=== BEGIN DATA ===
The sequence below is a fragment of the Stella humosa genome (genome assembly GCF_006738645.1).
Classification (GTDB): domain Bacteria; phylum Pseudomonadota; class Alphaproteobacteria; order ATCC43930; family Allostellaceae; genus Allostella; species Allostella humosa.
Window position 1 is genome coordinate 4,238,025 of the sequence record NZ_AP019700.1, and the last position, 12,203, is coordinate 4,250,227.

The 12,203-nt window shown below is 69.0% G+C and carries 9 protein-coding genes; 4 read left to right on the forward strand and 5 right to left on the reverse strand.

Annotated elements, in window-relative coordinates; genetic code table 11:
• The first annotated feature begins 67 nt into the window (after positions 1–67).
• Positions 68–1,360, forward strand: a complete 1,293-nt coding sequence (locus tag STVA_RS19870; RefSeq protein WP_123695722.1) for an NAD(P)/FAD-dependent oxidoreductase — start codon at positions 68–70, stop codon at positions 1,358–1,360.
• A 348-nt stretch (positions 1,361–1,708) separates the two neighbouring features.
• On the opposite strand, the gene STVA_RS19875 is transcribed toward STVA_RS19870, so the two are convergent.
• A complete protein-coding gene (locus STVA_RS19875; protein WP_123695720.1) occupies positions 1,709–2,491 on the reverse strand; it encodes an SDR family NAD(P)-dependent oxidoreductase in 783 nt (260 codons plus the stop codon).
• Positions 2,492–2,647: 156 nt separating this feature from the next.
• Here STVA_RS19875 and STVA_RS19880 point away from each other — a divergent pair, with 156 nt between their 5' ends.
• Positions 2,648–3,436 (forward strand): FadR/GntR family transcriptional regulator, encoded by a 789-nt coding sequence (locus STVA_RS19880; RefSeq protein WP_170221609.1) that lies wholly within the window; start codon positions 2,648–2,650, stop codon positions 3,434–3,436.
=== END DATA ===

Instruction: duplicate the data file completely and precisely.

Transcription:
The sequence below is a fragment of the Stella humosa genome (genome assembly GCF_006738645.1).
Classification (GTDB): domain Bacteria; phylum Pseudomonadota; class Alphaproteobacteria; order ATCC43930; family Allostellaceae; genus Allostella; species Allostella humosa.
Window position 1 is genome coordinate 4,238,025 of the sequence record NZ_AP019700.1, and the last position, 12,203, is coordinate 4,250,227.

The 12,203-nt window shown below is 69.0% G+C and carries 9 protein-coding genes; 4 read left to right on the forward strand and 5 right to left on the reverse strand.

Annotated elements, in window-relative coordinates; genetic code table 11:
• The first annotated feature begins 67 nt into the window (after positions 1–67).
• Positions 68–1,360, forward strand: a complete 1,293-nt coding sequence (locus tag STVA_RS19870; RefSeq protein WP_123695722.1) for an NAD(P)/FAD-dependent oxidoreductase — start codon at positions 68–70, stop codon at positions 1,358–1,360.
• A 348-nt stretch (positions 1,361–1,708) separates the two neighbouring features.
• On the opposite strand, the gene STVA_RS19875 is transcribed toward STVA_RS19870, so the two are convergent.
• A complete protein-coding gene (locus STVA_RS19875; protein WP_123695720.1) occupies positions 1,709–2,491 on the reverse strand; it encodes an SDR family NAD(P)-dependent oxidoreductase in 783 nt (260 codons plus the stop codon).
• Positions 2,492–2,647: 156 nt separating this feature from the next.
• Here STVA_RS19875 and STVA_RS19880 point away from each other — a divergent pair, with 156 nt between their 5' ends.
• Positions 2,648–3,436 (forward strand): FadR/GntR family transcriptional regulator, encoded by a 789-nt coding sequence (locus STVA_RS19880; RefSeq protein WP_170221609.1) that lies wholly within the window; start codon positions 2,648–2,650, stop codon positions 3,434–3,436.